If there’s a business owner who’s not looking to save some cash, I haven’t met her yet. And, considering that labor tends to be the biggest expense for most employers, finding ways to save money on labor seems like a good idea, wouldn’t you say?
But stop right there if a reduction in labor costs is your main motivation for extending an invitation to an intern. A bonafide internship, that is, one that’s not likely to run afoul of DOL regulations, can’t be based on your financial need.
So when is an intern not exactly an intern? For starters, when you’re expecting the intern to help with the bottom line.
Here are a few other no no’s.
Assuming your intern’s college credit invalidates any need to provide real training.
Just because your intern is receiving credit from his college doesn’t mean you can assign tasks willy nilly. You’re still obligated to provide training “similar to [that] which would be given in an educational environment” to be in compliance.
Assuming your nonprofit status gives you special privilege.
It’s true that nonprofits can accept help from unpaid volunteers, and most for-profit organizations can’t, but there’s a significant difference between an “educational trainee” (i.e., unpaid intern) and a volunteer. Unpaid internships—regardless of employer status as for- or non-profit—have to be structured according to the DOL regulations to be lawful.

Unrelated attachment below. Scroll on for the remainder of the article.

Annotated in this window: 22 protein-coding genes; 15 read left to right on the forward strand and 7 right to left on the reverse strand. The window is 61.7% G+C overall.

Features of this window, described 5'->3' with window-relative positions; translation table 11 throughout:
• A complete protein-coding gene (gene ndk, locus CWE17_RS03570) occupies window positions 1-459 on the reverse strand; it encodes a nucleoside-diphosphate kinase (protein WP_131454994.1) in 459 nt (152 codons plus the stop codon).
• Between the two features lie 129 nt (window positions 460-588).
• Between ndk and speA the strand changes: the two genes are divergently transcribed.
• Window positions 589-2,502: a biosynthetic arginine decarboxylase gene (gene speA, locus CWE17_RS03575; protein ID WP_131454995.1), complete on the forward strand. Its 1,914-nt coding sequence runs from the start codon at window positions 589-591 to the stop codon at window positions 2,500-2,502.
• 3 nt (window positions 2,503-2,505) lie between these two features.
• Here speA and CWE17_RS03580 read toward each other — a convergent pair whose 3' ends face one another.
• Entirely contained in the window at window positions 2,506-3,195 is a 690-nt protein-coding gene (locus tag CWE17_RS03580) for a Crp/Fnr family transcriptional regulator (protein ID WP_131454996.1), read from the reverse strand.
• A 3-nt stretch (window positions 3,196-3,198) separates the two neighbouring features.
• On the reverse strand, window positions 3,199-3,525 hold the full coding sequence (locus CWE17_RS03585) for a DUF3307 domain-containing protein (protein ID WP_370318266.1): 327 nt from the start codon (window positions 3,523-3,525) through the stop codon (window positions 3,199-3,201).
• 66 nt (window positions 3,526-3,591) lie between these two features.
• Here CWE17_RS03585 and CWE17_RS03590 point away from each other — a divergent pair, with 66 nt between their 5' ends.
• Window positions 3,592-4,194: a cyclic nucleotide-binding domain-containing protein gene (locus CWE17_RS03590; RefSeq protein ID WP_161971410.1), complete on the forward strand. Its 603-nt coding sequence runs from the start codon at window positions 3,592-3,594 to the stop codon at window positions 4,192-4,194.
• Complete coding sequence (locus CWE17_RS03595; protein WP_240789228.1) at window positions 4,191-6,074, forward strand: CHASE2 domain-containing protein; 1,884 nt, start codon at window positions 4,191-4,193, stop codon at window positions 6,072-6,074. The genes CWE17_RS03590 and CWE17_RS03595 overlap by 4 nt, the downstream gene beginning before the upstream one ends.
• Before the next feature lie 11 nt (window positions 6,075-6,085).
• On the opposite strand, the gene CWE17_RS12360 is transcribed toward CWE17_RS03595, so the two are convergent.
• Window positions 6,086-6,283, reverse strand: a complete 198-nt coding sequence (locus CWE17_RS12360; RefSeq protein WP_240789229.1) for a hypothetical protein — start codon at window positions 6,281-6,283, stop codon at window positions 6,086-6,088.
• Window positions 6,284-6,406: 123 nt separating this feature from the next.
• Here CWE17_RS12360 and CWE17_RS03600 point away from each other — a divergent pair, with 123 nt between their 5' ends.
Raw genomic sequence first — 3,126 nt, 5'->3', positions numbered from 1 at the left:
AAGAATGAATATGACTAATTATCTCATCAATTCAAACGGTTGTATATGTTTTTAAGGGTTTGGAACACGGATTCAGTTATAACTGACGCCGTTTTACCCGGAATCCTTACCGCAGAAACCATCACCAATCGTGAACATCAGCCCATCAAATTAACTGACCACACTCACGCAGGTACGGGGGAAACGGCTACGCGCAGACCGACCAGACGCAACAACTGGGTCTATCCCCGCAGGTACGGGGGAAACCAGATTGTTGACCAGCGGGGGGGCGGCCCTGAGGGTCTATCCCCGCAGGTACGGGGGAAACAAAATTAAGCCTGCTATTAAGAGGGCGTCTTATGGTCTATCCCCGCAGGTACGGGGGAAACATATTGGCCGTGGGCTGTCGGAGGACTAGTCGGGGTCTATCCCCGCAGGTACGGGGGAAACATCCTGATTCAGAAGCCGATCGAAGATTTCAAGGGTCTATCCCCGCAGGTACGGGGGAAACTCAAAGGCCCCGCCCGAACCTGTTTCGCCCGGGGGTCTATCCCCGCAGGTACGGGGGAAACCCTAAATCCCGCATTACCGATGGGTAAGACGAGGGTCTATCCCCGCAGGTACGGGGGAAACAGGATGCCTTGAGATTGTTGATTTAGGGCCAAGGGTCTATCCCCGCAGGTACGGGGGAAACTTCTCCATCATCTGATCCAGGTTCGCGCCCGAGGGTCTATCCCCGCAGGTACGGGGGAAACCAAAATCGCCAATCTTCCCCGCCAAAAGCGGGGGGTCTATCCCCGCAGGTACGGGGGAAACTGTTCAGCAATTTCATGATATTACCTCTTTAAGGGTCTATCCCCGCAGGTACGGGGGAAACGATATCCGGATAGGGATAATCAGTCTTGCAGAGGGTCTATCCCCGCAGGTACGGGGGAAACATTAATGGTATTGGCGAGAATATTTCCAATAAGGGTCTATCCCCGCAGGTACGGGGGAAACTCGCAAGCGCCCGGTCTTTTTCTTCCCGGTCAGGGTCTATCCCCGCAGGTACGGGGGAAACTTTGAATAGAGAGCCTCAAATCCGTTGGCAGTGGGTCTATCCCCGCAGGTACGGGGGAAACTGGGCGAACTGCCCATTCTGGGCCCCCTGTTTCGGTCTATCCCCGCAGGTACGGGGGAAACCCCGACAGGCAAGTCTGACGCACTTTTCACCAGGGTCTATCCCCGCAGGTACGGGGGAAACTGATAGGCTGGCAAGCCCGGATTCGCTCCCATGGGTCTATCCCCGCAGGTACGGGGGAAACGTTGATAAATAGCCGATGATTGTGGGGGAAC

Assuming none of this really matters.
If you’ve taken a loosey goosey/”no harm no foul” attitude toward your internship program, don’t be surprised if that attitude comes back to bite you. Donna Karan, Fox Searchlight, and Gawker Media (to name a few) all learned the hard way that not every intern is grateful to gain any old kind of experience at the expense of pay.
Assuming all work qualifies as legitimate training.
The DOL regulations make it clear that internships should be student focused and not employer focused, or, to put it another way “The employer that provides the training derives no immediate advantage from the activities of the intern; and on occasion its operations may actually be impeded.” So, while your intern may be thrilled to head that special project you’ve been trying to get off the ground for the last six months, any outcome your organization is too heavily vested in probably isn’t an appropriate responsibility for your intern. Of course, your intern can contribute to the project—while under the supervision of an existing staff member.
Assuming what you did in the past is good for the here and now.
See above about Fox Searchlight, Donna Karan, etc. Unpaid internships were a staple of those industries, but just because something has been done time and again doesn’t mean it’s lawful.
When done properly, unpaid internships are a win-win for everyone—intern, employer, and supervising staff.
When done improperly, however, unpaid internships can be downright exploitative and a huge, unforeseen headache for employers.
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